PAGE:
My Blue Therapy: Positive Effects of Blue Space on Mental Health

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I don’t remember the first time I saw the ocean, paddled my feet in its frothing foam. I don’t remember the first time it sang its sweet lullaby of crashing waves to me. Years later, despite being a “land-dwelling” human, I am still insatiably drawn to the ocean, as so many of us are. Its tides, movements, and sheer size simultaneously stimulate my imagination and sooth my nervous system. 

Even now, living in a city, I can hear the sea calling to me from beyond stone walls and paved ground. The crashing of waves is so different to the buzzing of traffic. Once you’ve experienced a life by the water it is almost impossible to leave it. (Yes, I’m speaking from personal experience.)

“The seaonce it casts its spell, holds one in its net of wonder forever.”

Blue spaces: A new approach to wellbeing

I used to think it was just me who felt that going to the ocean always improved my mood. I could listen to the waves and watch their movement, and feel like my stress was quite literally being washed away. Surprisingly, or unsurprisingly, I am not alone in the feeling. As time goes on, there is more and more research proving that spending time in blue spaces has strong positive effects on mental health.

A study conducted by the Barcelona Institute for Global Health found that frequent walks in blue spaces – “areas that prominently feature water, such as beaches, lakes, rivers, or mountains” – can have a positive effect on boosting people’s moods and well-being. After a 20 minute walk in a blue space, participants’ moods and well-being improved immediately, and was far more significant than going for a walk in an urban environment or simply resting.

“According to the United Nations, 55% of the global population now lives in cities,” explained Mark Nieuwenhuijsen, Director of the Urban Planning, Environment and Health Initiative at ISGlobal and coordinator of the study. “It is crucial to identify and enhance elements that improve our health—such as blue spaces—so that we can create healthier, more sustainable and more liveable cities.”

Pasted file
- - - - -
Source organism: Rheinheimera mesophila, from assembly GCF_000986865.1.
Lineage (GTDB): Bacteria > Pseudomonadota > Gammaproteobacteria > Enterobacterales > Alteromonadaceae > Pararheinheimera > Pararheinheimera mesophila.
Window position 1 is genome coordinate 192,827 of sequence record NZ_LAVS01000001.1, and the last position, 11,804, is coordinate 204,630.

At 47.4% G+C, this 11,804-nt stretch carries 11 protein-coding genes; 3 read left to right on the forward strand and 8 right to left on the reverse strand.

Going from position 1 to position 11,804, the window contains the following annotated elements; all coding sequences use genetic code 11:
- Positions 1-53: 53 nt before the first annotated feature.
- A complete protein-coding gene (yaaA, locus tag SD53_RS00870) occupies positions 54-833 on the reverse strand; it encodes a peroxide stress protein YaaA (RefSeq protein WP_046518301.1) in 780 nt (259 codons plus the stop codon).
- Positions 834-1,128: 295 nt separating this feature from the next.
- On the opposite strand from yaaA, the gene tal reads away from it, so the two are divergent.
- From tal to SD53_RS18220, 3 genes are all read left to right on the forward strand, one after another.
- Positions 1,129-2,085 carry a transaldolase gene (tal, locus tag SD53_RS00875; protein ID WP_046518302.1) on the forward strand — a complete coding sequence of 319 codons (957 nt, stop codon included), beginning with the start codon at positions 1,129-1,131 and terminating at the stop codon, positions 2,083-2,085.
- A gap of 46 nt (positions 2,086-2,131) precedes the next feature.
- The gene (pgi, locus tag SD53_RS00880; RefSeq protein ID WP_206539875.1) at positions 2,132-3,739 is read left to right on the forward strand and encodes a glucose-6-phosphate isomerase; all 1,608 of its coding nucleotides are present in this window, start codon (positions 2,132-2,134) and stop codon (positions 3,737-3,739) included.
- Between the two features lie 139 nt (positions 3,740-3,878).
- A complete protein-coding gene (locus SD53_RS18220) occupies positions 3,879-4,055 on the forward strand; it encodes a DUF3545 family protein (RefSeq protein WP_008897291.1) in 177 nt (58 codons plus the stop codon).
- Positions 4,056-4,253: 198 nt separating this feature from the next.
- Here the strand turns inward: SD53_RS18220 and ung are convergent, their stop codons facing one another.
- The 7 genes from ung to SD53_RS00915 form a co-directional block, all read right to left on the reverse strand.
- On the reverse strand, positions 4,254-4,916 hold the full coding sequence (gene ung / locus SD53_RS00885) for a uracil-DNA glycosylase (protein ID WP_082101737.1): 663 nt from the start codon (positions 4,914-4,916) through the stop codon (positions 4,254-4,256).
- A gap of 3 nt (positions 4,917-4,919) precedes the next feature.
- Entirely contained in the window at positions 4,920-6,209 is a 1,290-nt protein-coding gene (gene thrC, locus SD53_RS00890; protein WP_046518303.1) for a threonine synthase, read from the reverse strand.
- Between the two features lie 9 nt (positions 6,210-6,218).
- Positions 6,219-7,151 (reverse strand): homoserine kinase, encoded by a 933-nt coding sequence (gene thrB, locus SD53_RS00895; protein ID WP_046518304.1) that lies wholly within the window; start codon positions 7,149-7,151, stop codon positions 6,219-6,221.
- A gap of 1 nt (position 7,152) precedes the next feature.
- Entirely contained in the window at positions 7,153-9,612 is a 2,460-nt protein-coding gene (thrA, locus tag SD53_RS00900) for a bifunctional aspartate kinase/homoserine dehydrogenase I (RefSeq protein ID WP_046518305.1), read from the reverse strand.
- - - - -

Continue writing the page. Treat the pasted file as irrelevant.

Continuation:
With an increasing number of people living in urban areas, and mental health worsening by 8.1% since the 2020, blue spaces are important now more than ever. They give us the opportunity to mentally reset, physically relax, and emotionally recharge. 

The Blue Health movement begins

As more research makes the ‘blue space’ case, programs that focus on water-related activities for wellbeing are increasingly popping up – particularly here in the UK. Charities such as The Wave Project improve the mental health and wellbeing of young people through surfing. It’s taken off like a rocket, offering six-week courses supported almost entirely by volunteers. It’s so popular it’s hard to even get on the volunteer list (yes, I’ve been trying to get involved myself!). 

England’s first inland wave pool, The Wave, published the Blue Health Report in 2020. It draws on some of the world’s major research on the positive power of blue spaces – and argues why it’s so vital that everyone has access to them. 

And, of course we can’t forget one of my all-time favorite books: Blue Mind by Dr Wallace J Nichols. Before the science of water and wellbeing was even on the horizon, Dr Nichols knew this was a resource that everyone everywhere should be tapping into. The book takes a deep dive (excuse the pun) into our relationship with water, and the science to back it up. I’m lucky enough to say that in my day job, I wrote this article on Blue Mind after getting in touch with Dr Nichols

Into the Wild Blue

I don’t remember the first time I saw the ocean, but I will always remember the way it feels to be in its presence. It’s not something you can ever forget. Once you feel the pull, you will always be drawn back, just as I am. Into the wild blue.

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